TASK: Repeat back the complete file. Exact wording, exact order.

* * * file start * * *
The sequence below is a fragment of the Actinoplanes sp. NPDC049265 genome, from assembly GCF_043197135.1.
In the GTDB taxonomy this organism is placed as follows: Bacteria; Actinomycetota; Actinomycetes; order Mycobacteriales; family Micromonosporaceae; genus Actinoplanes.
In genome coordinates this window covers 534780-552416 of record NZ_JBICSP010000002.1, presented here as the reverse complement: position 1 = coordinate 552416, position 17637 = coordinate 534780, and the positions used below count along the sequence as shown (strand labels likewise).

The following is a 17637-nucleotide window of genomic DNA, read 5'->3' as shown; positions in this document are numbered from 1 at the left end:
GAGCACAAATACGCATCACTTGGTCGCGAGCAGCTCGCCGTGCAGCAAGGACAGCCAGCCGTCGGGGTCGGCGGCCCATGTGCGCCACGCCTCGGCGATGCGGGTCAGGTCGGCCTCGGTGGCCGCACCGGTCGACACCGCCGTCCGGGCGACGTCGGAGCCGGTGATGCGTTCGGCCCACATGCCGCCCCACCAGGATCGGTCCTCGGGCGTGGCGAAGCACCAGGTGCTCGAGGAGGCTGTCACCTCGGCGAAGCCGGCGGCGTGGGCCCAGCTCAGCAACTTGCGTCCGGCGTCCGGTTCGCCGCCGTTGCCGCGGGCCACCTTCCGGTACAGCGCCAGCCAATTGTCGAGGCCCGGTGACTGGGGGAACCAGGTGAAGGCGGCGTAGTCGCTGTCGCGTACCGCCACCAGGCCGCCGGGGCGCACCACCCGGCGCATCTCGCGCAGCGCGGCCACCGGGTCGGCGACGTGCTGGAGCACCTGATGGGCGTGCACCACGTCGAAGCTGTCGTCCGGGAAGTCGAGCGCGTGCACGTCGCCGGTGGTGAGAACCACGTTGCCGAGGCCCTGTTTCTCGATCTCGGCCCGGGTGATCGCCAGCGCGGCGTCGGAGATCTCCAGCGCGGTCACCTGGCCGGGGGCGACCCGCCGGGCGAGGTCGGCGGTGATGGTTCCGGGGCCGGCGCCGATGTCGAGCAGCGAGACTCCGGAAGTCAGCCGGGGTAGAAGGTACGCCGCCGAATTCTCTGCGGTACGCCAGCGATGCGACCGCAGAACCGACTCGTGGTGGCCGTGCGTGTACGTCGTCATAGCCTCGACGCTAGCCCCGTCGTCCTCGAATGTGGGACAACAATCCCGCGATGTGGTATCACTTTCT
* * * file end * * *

The sequence below is a fragment of the Actinoplanes sp. NPDC049265 genome, from assembly GCF_043197135.1.
In the GTDB taxonomy this organism is placed as follows: Bacteria; Actinomycetota; Actinomycetes; order Mycobacteriales; family Micromonosporaceae; genus Actinoplanes.
In genome coordinates this window covers 534780-552416 of record NZ_JBICSP010000002.1, presented here as the reverse complement: position 1 = coordinate 552416, position 17637 = coordinate 534780, and the positions used below count along the sequence as shown (strand labels likewise).

The following is a 17637-nucleotide window of genomic DNA, read 5'->3' as shown; positions in this document are numbered from 1 at the left end:
GAGCACAAATACGCATCACTTGGTCGCGAGCAGCTCGCCGTGCAGCAAGGACAGCCAGCCGTCGGGGTCGGCGGCCCATGTGCGCCACGCCTCGGCGATGCGGGTCAGGTCGGCCTCGGTGGCCGCACCGGTCGACACCGCCGTCCGGGCGACGTCGGAGCCGGTGATGCGTTCGGCCCACATGCCGCCCCACCAGGATCGGTCCTCGGGCGTGGCGAAGCACCAGGTGCTCGAGGAGGCTGTCACCTCGGCGAAGCCGGCGGCGTGGGCCCAGCTCAGCAACTTGCGTCCGGCGTCCGGTTCGCCGCCGTTGCCGCGGGCCACCTTCCGGTACAGCGCCAGCCAATTGTCGAGGCCCGGTGACTGGGGGAACCAGGTGAAGGCGGCGTAGTCGCTGTCGCGTACCGCCACCAGGCCGCCGGGGCGCACCACCCGGCGCATCTCGCGCAGCGCGGCCACCGGGTCGGCGACGTGCTGGAGCACCTGATGGGCGTGCACCACGTCGAAGCTGTCGTCCGGGAAGTCGAGCGCGTGCACGTCGCCGGTGGTGAGAACCACGTTGCCGAGGCCCTGTTTCTCGATCTCGGCCCGGGTGATCGCCAGCGCGGCGTCGGAGATCTCCAGCGCGGTCACCTGGCCGGGGGCGACCCGCCGGGCGAGGTCGGCGGTGATGGTTCCGGGGCCGGCGCCGATGTCGAGCAGCGAGACTCCGGAAGTCAGCCGGGGTAGAAGGTACGCCGCCGAATTCTCTGCGGTACGCCAGCGATGCGACCGCAGAACCGACTCGTGGTGGCCGTGCGTGTACGTCGTCATAGCCTCGACGCTAGCCCCGTCGTCCTCGAATGTGGGACAACAATCCCGCGATGTGGTATCACTTTCT